Practically every owner of a gaming console or an iDevice, has heard of Madden, the most popular simulation football video game to date. This is due to the decades-old legacy of John Madden. This legacy has continued to thrive with yearly revisions on a multitude of consoles–including iDevices. With such a large brand name, it comes at a hefty price to owners of previous versions. Read on for the full review:
Madden 12 has a multitude of game modes to suite the casual gamer to the pro-gamer: Exhibition, TD Challenge, Season, Playoffs, Multiplayer, and Vintage Voltage. The first option, Exhibition, is a quick way to just pick up and play the game. Season and Playoff modes go a little in depth and take longer to complete. Vintage Voltage is a set of challenges which start out easy, but will become difficult in the end.
After the the coin toss, the kickoff starts the game. For each play, you are given a variety of options. If the player wants to just use popular plays, one can use the “basic” method and just flip through the pages. Players that want to choose plays from a specific formation can use the “advanced” method. Both forms allow you to add audibles or flip the plays. This form of play selection is used for either side of the ball. Also, right before the snap, the routes of each player can be completely changed by drawing a line to adjust the route.
Six plays show up at a time when in the playbook.
The controls are quite simple and haven’t changed much since last year; the virtual joystick will move your player. There are 6 buttons on the bottom-right side of the screen to allow you to do various actions like juking, spinning, and sprinting. On defense, these buttons allow you to sprint, switch players, and slow down time to then choose other moves in hopes of stripping or intercepting the ball. Kicking the ball is also as simple as swiping down then returning your finger upward.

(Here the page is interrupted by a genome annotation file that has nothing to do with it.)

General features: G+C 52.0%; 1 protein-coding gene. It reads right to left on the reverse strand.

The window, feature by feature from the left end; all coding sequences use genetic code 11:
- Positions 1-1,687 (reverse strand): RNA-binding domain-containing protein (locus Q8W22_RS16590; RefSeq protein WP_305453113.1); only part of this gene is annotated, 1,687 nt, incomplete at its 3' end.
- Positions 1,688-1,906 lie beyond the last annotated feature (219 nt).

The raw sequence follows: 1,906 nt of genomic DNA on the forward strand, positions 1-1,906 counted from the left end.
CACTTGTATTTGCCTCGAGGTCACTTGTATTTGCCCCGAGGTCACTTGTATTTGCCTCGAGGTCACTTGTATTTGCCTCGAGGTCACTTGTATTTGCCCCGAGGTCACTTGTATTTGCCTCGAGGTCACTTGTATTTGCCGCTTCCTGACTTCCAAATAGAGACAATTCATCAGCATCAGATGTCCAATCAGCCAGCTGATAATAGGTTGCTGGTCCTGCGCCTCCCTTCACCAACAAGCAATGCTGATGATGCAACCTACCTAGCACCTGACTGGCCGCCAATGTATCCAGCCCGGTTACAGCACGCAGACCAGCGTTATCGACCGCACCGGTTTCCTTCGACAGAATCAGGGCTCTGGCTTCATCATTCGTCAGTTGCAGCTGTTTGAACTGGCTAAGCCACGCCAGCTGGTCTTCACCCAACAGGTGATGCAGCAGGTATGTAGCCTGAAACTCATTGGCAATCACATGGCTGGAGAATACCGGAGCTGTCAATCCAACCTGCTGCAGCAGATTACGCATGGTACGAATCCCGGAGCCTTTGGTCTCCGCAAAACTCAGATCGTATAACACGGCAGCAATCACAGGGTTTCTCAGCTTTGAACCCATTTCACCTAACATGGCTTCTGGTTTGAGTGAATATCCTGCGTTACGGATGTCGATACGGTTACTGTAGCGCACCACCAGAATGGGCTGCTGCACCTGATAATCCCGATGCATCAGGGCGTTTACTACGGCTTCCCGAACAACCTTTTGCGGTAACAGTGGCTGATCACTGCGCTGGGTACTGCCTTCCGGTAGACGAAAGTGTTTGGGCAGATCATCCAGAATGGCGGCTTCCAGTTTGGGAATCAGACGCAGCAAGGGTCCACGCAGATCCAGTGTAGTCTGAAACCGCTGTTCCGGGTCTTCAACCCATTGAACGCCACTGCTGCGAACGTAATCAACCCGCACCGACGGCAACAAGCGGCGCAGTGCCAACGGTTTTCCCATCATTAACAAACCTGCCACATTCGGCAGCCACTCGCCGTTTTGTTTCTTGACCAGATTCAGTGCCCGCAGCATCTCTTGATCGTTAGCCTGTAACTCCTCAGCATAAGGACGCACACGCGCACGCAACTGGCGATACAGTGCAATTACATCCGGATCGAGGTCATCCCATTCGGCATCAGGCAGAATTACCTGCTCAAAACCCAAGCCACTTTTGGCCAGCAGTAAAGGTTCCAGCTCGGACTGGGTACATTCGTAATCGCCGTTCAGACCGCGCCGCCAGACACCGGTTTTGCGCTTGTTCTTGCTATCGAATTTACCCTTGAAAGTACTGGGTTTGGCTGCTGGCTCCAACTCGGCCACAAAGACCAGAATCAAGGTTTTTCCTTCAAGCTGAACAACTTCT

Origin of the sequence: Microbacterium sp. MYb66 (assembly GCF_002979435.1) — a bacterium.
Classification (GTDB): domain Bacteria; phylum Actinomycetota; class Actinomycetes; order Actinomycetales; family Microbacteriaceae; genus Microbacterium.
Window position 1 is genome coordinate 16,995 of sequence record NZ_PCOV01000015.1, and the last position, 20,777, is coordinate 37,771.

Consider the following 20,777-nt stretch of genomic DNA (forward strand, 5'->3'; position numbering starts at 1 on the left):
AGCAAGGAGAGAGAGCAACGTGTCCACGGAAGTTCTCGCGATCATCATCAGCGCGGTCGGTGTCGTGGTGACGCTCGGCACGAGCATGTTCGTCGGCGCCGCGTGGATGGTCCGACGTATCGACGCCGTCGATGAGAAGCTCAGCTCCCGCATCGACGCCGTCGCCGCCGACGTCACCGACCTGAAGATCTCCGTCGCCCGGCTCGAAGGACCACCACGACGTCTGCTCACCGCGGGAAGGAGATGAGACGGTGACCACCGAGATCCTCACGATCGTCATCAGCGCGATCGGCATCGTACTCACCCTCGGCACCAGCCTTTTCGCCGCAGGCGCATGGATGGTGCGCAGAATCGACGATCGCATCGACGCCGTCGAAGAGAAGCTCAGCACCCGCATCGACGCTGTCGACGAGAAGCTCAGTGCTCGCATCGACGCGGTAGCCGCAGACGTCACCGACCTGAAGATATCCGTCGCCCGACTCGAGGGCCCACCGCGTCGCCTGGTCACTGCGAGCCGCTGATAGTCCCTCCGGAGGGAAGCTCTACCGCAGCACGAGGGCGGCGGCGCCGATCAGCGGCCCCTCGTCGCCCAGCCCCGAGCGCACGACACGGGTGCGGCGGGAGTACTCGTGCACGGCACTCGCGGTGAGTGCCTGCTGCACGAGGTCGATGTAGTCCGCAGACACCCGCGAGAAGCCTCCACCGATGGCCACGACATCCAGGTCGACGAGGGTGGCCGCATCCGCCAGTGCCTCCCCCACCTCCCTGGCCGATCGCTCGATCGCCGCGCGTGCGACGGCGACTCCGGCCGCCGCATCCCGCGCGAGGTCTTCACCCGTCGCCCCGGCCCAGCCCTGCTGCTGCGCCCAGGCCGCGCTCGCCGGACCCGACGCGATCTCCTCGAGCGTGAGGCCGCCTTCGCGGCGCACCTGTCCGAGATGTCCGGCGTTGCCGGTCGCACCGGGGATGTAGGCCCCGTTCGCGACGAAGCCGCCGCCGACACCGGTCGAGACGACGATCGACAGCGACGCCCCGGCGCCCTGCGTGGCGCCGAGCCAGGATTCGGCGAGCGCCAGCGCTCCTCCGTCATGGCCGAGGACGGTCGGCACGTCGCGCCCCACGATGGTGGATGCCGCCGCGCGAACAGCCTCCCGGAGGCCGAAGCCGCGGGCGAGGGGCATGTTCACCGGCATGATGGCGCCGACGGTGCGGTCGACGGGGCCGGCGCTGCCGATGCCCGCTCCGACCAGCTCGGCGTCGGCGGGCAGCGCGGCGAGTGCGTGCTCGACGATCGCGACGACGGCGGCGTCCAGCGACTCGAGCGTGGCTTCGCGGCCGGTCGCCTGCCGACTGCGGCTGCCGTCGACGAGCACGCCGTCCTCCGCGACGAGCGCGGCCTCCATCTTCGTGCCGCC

While playing quarterback, you can easily choose any receiver to throw to.
Another mode, TD Challenge, has the same quick setup, but the way it is played is vastly different. It is more of a mini-game where you must succeed in obtaining a touchdown within two minutes by running the ball or passing it. When one of the three categories of plays is selected, a specific play is chosen for you. Contrary to other modes, you are given limited control since the route is played through swipes and taps versus an actual d-pad.
Multiplayer uses the same gameplay as an exhibition game, but it is played between two iPads. Just like its predecessors, Madden 12 only allows you to play over Bluetooth. This is very disappointing since Bluetooth matches are rarely stable. Additionally, EA has left LAN and online modes to be desired.
The final form of gameplay is Vintage Voltage. This mode was created to recreate the classic arcade-style Madden. Gameplay is extremely slow, sluggish, and sometimes confusing. Each play has to be stopped and started to adjust the players, throw a pass, and other essential moves. This creates a boring environment, which makes most buyers go back to the modern modes.
When you start Madden, you are presented with a menu, just like any other game. This menu’s layout allows for several options of gameplay to be shown. Although this seems like it could be confusing to navigate, the menu was put together in a way that provides a clutter-free interface. This was done by making most of the buttons easy to read text instead of pictures, which makes the menu self-explanatory so that you can spend and more time playing the game.